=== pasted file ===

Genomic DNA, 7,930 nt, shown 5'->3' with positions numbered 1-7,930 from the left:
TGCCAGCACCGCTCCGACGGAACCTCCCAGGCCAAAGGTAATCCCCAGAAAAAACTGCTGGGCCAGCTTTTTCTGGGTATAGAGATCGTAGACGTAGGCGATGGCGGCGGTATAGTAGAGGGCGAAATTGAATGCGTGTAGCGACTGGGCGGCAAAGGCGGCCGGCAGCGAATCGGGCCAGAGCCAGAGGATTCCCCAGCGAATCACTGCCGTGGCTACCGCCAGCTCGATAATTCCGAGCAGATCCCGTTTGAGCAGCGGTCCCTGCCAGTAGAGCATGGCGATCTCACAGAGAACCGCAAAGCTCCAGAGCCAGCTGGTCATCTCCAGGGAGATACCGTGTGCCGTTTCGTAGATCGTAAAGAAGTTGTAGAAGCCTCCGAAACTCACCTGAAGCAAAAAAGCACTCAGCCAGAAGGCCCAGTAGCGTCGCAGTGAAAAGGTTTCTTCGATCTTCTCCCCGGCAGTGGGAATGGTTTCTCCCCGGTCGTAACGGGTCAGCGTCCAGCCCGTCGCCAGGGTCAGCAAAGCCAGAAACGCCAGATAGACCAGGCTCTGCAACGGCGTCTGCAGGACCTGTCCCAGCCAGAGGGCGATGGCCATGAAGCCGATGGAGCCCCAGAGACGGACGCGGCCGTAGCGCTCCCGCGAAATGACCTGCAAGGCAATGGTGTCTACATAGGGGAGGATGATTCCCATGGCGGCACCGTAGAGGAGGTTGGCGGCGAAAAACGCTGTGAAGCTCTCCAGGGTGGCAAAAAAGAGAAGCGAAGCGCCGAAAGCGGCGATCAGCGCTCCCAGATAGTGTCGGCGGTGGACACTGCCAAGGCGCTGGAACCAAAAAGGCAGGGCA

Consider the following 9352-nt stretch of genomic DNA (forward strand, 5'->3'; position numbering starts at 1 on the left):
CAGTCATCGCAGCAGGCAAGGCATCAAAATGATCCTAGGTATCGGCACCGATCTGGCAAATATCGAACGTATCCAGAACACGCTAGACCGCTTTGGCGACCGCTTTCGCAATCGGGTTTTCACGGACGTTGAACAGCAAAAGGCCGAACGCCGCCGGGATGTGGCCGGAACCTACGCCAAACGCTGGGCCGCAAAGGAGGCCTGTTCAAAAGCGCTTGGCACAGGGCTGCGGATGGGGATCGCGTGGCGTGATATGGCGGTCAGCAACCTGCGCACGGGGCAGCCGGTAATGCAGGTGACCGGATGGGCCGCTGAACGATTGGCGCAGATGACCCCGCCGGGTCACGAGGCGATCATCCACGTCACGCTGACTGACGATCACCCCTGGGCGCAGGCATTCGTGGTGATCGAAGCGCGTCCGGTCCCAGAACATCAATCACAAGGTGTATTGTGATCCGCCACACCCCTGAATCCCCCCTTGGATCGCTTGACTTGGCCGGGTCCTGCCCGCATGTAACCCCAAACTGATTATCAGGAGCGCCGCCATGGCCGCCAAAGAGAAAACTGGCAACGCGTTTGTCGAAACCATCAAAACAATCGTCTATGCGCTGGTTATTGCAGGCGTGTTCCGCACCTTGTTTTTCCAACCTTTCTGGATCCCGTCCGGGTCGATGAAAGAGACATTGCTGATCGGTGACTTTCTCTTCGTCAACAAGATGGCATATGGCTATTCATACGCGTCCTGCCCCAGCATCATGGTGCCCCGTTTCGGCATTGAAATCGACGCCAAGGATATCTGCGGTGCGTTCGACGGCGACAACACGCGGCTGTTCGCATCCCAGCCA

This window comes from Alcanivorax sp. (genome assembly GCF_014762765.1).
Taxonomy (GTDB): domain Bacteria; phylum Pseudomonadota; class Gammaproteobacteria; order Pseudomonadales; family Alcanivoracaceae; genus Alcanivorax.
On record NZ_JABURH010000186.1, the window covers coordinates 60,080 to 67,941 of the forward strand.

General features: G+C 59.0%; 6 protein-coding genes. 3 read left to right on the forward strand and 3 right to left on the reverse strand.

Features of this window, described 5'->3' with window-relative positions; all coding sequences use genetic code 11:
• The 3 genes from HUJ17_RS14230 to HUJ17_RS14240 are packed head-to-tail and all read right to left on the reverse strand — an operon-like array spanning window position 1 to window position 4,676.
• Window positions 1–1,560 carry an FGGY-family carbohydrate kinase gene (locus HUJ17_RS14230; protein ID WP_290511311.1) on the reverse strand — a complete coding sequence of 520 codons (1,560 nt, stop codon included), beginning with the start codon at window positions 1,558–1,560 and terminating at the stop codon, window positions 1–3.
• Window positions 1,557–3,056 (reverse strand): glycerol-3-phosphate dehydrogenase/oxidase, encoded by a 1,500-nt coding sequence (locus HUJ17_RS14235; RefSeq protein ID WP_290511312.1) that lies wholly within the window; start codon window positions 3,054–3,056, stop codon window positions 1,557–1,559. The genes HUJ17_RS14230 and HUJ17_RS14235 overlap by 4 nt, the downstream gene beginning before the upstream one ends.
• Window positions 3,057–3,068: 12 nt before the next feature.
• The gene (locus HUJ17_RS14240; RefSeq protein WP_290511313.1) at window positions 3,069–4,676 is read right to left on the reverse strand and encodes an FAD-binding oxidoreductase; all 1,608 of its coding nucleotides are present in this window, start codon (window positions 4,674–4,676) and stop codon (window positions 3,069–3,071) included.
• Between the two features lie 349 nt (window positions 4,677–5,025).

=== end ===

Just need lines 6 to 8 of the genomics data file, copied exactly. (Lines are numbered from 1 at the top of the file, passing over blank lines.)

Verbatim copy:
Taxonomy (GTDB): domain Bacteria; phylum Pseudomonadota; class Gammaproteobacteria; order Pseudomonadales; family Alcanivoracaceae; genus Alcanivorax.
On record NZ_JABURH010000186.1, the window covers coordinates 60,080 to 67,941 of the forward strand.

General features: G+C 59.0%; 6 protein-coding genes. 3 read left to right on the forward strand and 3 right to left on the reverse strand.